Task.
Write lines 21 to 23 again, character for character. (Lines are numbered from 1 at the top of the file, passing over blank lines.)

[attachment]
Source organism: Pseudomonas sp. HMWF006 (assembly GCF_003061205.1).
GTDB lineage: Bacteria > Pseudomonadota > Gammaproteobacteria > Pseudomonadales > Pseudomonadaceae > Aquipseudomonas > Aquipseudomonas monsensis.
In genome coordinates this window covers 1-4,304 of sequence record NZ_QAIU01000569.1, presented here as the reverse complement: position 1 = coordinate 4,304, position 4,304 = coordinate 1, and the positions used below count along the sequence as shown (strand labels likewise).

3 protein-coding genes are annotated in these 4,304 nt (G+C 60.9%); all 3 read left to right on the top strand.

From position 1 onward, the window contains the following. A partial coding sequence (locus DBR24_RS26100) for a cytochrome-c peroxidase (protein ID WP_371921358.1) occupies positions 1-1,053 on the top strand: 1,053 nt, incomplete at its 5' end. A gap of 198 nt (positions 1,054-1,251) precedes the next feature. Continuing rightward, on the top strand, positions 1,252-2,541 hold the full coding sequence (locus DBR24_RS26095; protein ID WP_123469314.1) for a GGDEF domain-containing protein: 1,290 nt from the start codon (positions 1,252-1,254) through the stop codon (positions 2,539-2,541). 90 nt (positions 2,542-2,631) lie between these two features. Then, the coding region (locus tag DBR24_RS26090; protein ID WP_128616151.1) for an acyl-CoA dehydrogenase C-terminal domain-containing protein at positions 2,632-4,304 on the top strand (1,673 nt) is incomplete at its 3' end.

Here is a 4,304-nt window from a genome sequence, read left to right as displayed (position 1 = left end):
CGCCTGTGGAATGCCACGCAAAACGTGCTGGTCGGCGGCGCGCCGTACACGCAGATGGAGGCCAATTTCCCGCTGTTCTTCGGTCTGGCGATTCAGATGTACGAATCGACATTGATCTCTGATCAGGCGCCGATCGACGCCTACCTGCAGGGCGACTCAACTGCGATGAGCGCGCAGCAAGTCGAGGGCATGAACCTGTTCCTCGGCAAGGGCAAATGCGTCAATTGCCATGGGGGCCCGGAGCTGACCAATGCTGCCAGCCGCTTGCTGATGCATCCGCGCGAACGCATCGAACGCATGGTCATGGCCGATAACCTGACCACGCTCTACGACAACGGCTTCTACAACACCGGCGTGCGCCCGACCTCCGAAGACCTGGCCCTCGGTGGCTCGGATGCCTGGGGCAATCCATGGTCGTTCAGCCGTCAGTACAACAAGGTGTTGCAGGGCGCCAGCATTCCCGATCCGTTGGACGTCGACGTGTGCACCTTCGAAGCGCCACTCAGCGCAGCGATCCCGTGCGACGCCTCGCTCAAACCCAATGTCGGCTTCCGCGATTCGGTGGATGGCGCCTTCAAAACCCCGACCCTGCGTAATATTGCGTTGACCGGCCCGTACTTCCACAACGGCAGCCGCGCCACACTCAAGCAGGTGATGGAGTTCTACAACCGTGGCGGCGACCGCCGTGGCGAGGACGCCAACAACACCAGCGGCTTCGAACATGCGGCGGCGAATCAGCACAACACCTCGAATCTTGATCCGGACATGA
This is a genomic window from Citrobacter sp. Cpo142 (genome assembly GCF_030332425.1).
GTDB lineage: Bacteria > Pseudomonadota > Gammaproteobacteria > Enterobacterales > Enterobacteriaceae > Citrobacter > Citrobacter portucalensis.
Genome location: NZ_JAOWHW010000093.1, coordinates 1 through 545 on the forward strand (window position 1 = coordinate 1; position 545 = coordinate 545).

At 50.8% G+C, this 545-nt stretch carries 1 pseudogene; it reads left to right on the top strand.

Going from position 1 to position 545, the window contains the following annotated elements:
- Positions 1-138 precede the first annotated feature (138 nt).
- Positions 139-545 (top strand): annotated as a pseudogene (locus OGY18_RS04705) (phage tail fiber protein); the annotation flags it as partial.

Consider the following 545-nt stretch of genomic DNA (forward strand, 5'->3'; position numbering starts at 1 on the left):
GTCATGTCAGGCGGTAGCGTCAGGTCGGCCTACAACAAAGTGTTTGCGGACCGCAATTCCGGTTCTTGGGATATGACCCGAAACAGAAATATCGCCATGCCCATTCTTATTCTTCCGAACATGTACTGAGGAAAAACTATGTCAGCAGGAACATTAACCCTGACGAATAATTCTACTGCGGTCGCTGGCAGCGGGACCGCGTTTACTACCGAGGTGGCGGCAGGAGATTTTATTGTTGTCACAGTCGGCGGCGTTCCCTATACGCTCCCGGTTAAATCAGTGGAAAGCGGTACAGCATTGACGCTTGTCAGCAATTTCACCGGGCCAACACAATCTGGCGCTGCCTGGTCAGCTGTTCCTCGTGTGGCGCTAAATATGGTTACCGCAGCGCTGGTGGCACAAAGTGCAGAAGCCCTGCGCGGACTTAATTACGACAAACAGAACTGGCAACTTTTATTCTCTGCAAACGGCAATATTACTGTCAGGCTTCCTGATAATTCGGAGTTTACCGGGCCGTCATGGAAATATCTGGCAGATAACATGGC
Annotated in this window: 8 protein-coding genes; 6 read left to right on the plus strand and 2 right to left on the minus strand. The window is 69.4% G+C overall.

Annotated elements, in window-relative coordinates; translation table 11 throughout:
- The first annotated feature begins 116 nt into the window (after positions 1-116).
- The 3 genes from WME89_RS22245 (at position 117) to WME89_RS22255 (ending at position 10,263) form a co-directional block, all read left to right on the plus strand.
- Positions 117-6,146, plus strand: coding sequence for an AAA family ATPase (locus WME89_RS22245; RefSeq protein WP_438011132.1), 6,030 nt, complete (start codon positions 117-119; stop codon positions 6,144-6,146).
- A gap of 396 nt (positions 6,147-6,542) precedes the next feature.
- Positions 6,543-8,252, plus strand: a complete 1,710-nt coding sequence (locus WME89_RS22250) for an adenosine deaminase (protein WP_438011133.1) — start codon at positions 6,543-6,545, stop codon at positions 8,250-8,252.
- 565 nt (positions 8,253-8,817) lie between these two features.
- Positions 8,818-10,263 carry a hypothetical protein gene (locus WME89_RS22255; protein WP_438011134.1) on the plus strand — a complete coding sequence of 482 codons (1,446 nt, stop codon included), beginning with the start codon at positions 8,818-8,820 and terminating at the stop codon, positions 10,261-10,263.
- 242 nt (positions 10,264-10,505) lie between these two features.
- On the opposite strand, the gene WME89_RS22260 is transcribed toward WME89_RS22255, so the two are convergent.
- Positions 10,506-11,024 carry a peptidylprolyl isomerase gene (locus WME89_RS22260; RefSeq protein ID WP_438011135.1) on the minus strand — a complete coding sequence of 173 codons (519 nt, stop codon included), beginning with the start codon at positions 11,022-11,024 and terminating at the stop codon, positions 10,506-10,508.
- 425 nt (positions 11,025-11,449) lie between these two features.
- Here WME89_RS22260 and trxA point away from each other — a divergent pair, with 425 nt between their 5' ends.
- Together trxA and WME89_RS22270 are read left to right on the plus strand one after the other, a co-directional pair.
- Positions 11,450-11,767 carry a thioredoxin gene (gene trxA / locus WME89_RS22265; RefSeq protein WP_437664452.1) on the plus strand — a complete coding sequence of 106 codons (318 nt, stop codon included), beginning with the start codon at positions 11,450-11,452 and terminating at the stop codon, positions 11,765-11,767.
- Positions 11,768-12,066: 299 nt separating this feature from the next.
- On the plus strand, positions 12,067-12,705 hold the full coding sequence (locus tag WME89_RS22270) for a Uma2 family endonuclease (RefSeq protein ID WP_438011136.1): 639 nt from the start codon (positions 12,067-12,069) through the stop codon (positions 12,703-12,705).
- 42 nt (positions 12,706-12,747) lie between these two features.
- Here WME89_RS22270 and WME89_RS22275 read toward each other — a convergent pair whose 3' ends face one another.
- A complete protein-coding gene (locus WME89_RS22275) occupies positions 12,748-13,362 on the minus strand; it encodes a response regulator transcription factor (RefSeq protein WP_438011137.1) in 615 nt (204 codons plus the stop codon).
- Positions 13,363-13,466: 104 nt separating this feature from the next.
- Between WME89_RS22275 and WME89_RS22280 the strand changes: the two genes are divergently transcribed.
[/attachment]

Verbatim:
- Positions 117-6,146, plus strand: coding sequence for an AAA family ATPase (locus WME89_RS22245; RefSeq protein WP_438011132.1), 6,030 nt, complete (start codon positions 117-119; stop codon positions 6,144-6,146).
- A gap of 396 nt (positions 6,147-6,542) precedes the next feature.
- Positions 6,543-8,252, plus strand: a complete 1,710-nt coding sequence (locus WME89_RS22250) for an adenosine deaminase (protein WP_438011133.1) — start codon at positions 6,543-6,545, stop codon at positions 8,250-8,252.